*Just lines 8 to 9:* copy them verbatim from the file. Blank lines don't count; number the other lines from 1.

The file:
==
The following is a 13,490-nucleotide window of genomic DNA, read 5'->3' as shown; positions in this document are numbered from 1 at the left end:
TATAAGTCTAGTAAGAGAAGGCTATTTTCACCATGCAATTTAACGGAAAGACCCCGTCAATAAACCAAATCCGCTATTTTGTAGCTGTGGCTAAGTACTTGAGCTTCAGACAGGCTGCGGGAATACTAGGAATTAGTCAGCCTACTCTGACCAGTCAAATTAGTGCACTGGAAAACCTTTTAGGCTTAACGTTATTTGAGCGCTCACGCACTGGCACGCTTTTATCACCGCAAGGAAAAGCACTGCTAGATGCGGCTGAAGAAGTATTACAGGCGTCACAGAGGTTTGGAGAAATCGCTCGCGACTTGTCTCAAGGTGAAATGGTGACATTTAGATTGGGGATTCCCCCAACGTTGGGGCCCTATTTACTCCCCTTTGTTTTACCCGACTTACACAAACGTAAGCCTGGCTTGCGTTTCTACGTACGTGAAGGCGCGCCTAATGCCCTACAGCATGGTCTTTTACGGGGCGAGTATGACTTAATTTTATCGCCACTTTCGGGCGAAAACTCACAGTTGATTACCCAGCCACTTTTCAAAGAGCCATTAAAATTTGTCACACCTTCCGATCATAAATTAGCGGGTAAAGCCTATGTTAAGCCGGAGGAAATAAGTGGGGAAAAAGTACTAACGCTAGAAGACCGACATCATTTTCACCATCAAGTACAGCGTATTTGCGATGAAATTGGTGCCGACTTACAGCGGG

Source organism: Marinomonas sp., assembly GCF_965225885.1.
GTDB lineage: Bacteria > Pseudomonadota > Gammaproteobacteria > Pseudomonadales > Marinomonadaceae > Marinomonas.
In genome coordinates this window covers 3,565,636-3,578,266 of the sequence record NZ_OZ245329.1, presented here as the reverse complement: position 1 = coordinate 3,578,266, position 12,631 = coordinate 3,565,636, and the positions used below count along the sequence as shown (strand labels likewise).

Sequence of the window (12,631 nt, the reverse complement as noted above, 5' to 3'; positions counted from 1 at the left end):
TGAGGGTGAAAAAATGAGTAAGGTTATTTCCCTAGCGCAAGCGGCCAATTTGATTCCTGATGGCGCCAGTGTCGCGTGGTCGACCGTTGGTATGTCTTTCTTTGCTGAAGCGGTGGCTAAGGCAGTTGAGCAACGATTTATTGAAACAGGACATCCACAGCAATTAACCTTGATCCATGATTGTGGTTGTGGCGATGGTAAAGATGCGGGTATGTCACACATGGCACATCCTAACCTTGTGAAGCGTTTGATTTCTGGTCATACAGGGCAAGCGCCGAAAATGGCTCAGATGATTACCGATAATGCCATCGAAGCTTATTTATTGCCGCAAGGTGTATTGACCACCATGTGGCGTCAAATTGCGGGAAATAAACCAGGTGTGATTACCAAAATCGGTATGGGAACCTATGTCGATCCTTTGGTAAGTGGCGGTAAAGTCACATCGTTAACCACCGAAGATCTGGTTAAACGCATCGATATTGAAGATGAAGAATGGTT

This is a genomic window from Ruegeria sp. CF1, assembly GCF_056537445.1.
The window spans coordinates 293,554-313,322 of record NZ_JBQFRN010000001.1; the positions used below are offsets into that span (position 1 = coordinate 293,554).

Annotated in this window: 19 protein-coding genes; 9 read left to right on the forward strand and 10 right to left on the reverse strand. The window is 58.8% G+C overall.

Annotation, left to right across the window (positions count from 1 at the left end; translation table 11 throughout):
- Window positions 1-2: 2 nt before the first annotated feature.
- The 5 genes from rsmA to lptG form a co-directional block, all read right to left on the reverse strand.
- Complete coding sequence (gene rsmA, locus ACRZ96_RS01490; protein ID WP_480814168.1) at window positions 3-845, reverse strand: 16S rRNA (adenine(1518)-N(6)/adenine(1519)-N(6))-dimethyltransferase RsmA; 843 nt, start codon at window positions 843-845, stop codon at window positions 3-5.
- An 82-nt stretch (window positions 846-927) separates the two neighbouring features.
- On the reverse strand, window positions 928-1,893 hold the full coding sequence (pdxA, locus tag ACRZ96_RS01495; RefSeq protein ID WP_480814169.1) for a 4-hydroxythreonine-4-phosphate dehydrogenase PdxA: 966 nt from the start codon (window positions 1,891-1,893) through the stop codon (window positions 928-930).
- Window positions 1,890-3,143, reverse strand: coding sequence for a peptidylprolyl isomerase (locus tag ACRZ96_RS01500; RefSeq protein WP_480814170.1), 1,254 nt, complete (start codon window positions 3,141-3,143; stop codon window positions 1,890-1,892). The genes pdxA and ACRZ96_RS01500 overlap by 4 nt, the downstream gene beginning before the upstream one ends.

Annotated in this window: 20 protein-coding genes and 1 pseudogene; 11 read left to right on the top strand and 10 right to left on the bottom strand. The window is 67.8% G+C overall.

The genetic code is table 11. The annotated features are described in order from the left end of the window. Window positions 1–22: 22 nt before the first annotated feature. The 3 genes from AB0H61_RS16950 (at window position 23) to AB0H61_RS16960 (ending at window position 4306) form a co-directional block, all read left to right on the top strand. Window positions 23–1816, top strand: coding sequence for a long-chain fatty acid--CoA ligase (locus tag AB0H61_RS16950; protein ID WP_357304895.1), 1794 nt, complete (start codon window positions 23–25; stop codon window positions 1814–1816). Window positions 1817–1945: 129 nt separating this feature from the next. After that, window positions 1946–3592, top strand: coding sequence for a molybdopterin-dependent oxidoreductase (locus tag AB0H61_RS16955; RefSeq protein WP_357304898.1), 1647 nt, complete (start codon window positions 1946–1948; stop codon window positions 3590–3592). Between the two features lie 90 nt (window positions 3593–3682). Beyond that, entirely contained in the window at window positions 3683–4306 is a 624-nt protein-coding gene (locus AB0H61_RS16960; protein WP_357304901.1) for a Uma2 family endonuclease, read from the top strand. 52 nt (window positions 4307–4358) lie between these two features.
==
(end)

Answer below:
This is a genomic window from Ruegeria sp. CF1, assembly GCF_056537445.1.
The window spans coordinates 293,554-313,322 of record NZ_JBQFRN010000001.1; the positions used below are offsets into that span (position 1 = coordinate 293,554).